Folk dance

The term folk dance describes dances that share some or all of the following attributes: They are dances performed at social functions by people with little or no professional training, often to traditional music or music based on traditional music. They are not designed for public performance or the stage, although traditional folkdances may be later arranged and set for stage performances. Their execution is dominated by an inherited tradition rather than by innovation (although like all folk traditions they do change over time) New dancers often learn informally by observing others and/or receiving help from others. More controversially, some people define folk dancing as dancing for which there is no governing body or dancing for which there are no competitive or professional performances.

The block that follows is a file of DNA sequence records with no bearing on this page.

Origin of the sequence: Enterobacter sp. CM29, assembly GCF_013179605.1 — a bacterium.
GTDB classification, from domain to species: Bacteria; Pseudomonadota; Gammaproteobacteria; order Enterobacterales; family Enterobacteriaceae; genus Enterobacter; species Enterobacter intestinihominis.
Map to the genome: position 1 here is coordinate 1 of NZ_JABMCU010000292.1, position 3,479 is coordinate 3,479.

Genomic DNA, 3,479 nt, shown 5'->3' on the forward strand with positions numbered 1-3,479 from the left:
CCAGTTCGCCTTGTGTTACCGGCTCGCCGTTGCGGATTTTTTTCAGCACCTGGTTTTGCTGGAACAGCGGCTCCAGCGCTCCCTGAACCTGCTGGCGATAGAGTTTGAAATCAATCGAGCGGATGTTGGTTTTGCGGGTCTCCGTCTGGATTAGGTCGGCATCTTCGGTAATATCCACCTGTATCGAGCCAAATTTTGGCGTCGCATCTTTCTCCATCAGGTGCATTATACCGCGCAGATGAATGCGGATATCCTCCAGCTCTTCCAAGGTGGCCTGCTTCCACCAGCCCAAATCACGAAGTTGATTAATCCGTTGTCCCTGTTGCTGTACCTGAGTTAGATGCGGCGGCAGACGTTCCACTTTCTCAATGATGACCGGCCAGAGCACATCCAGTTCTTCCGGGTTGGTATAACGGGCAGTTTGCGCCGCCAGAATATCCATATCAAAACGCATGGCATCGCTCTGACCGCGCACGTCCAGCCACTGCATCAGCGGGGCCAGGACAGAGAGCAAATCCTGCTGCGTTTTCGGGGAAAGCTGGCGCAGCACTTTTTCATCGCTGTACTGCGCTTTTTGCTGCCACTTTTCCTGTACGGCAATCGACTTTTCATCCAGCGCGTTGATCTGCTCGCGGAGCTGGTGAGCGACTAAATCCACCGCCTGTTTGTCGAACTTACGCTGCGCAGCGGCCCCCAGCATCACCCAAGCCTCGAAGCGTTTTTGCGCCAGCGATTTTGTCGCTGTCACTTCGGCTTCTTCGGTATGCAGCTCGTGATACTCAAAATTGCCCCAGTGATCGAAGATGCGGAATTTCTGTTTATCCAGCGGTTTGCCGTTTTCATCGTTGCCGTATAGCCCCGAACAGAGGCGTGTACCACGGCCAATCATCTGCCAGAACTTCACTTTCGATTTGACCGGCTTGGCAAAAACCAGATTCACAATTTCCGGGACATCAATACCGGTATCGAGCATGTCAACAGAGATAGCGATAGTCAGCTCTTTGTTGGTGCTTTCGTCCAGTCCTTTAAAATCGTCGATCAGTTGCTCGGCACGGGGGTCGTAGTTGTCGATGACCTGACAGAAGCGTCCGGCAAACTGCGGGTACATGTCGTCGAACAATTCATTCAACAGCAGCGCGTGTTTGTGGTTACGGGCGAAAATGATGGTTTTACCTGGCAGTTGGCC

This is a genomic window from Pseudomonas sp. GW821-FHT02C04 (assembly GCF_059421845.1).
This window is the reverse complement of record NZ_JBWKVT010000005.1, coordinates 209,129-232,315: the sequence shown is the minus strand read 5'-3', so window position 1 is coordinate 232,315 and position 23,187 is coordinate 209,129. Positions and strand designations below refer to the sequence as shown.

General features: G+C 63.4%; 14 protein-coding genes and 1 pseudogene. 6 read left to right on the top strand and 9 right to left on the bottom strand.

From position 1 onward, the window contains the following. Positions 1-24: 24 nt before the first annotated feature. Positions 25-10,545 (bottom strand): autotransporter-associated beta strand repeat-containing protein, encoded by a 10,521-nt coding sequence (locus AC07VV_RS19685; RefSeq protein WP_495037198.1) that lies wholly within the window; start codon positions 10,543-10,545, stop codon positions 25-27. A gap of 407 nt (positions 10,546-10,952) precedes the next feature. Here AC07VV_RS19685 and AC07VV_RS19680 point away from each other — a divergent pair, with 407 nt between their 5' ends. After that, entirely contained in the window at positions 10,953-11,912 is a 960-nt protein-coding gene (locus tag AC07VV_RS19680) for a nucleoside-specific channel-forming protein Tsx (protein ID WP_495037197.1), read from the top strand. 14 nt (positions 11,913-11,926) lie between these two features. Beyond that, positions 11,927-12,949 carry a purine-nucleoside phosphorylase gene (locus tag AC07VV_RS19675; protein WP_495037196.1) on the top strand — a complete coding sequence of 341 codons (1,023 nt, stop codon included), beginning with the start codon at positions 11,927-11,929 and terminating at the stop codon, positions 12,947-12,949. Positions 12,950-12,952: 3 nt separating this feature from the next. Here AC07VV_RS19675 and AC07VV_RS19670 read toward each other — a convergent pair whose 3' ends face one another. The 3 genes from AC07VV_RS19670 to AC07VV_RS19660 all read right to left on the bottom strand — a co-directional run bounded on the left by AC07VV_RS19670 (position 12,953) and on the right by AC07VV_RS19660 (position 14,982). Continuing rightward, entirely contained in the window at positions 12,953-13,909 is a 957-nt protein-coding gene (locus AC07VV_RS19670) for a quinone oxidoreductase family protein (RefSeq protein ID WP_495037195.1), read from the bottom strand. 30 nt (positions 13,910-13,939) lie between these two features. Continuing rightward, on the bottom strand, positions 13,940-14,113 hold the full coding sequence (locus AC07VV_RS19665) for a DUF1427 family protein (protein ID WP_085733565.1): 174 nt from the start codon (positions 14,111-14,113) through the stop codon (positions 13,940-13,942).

Dance is a type of art that generally involves movement of the body, often rhythmic and to music. It is performed in many cultures as a form of emotional expression, social interaction, or exercise, in a spiritual or performance setting, and is sometimes used to express ideas or tell a story. Dance may also be regarded as a form of nonverbal communication between humans or other animals, as in bee dances and behaviour patterns such as a mating dances. Definitions of what constitutes dance can depend on social and cultural norms and aesthetic, artistic and moral sensibilities. Definitions may range from functional movement (such as folk dance) to virtuoso techniques such as ballet. Martial arts kata are often compared to dances, and sports such as gymnastics, figure skating and synchronized swimming are generally thought to incorporate dance. In some cases, the motion of ordinarily inanimate objects may be described as dance (the leaves danced in the wind). There are many styles and genres of dance. African dance is interpretative. Ballet, ballroom and tango are classical dance styles. Square dance and electric slide are forms of step dance, and breakdancing is a type of street dance. Dance can be participatory, social, or performed for an audience. It can also be ceremonial, competitive or erotic. Dance movements may be without significance in themselves, as in ballet or European folk dance, or have a gestural vocabulary or symbolic meaning as in some Asian dances. Choreography is the art of creating dances. The person who creates (i.e., choreographs) a dance is known as the choreographer. Terminology The term "folks dance" is sometimes applied to dances of historical importance in European culture and history; typically originated before 20th century. For other cultures the terms "ethnic dance" or "traditional dance" are sometimes used, although the latter terms may encompass ceremonial dances. There are a number of modern dances, such as hip hop dance, that evolve spontaneously, but the term "folk dance" is generally not applied to them, and the terms "street dance" or "vernacular dance" are used instead. The term "folk dance" is reserved for dances which are to a significant degree bound by tradition and originated in the times when the distinction existed between the dances of "common folk" and the dances of the "high society". A number of modern ballroom dances originated from folk ones. The terms "ethnic" and "traditional" are used when it is required to emphasize the cultural roots of the dance. In this sense, nearly all folk dances are ethnic ones. If some dances, such as polka, cross ethnic boundaries and even cross the boundary between "folk" and "ballroom dance", ethnic differences are often considerable enough to mention, e.g., Czech polka vs. German polka. Not all ethnic dances are folk dances; for example, ritual dances or dances of ritual origin are not considered to be folk dances. Ritual dances are usually called "Religious dances" because of their purpose. [edit]Europe Origins and history Main article: History of dance Ancient Greek bronze statuette of a veiled and masked dancer, 3rd - 2nd century BC, found in Alexandria, Egypt. Dance does not leave behind clearly identifiable physical artifacts such as stone tools, hunting implements or cave paintings. It is not possible to say when dance became part of human culture. Joseph Jordania recently suggested, that dance, together with rhythmic music and body painting, was designed by the forces of natural selection at the early stage of hominid evolution as a potent tool to put groups of human ancestors in a battle trance, a specific altered state of consciousness. In this state hominids were losing their individual identity and were acquiring collective identity.[1] Jonathan Pieslak's research shows, that some contemporary military units use loud group singing and dancing in order to prepare themselves for the dangerous combat missions.[2] According to Jordania, this trance-inducing ability of dance comes from human evolutionary past and includes as well a phenomenon of military drill[3] which is also based on shared rhythmic and monotonous group activity. Dance has certainly been an important part of ceremony, rituals, celebrations and entertainment since before the birth of the earliest human civilizations. Archeology delivers traces of dance from prehistoric times such as the 9,000 year old Rock Shelters of Bhimbetka paintings in India and Egyptian tomb paintings depicting dancing figures from c. 3300 BC. One of the earliest structured uses of dances may have been in the performance and in the telling of myths. It was also sometimes used to show feelings for one of the opposite gender. It is also linked to the origin of "love making." Before the production of written languages, dance was one of the methods of passing these stories down from generation to generation.[4] Another early use of dance may have been as a precursor to ecstatic trance states in healing rituals. Dance is still used for this purpose by many cultures from the Brazilian rainforest to the Kalahari Desert.[5] Sri Lankan dances goes back to the mythological times of aboriginal yingyang twins and "yakkas" (devils). According to a Sinhalese legend, Kandyan dances originated 250 years ago, from a magic ritual that broke the spell on a bewitched king. Many contemporary dance forms can be traced back to historical, traditional, ceremonial, and ethnic dance. A Ball de bastons stick dance from Catalonia Cyprus folk dance with glasses in Paphos Types of European folk dance include: Polonez (Polish), clogging, English country dance, Barn dance Ceilidh international folk dance, Irish dance, Maypole dance, Morris dance, Turkish dance, Welsh Morris Dance, Nordic polska dance, Ball de bastons, square dance, and sword dance. Sword dances include Longsword dances and rapper dancing. Some choreographed dances such as contra dance, Scottish country dance, and modern Western square dance, are called folk dances, though this is not true in the strictest sense. Country dance overlaps with contemporary folk dance and ballroom dance. Most country dances and ballroom dances originated from folk dances, with gradual refinement over the years. People familiar with folk dancing can often determine what country a dance is from even if they have not seen that particular dance before. Some countries' dances have features that are unique to that country, although neighboring countries sometimes have similar features. For example, the German and Austrian schuhplattling dance consists of slapping the body and shoes in a fixed pattern, a feature that few other countries' dances have. Folk dances sometimes evolved long before current political boundaries, so that certain dances are shared by several countries. For example, some Serbian, Bulgarian, and Croatian dances share the same or similar dances, and sometimes even use the same name and music for those dances. International folk dance groups exist in cities and college campuses in many countries, in which dancers learn folk dances from many cultures for recreation.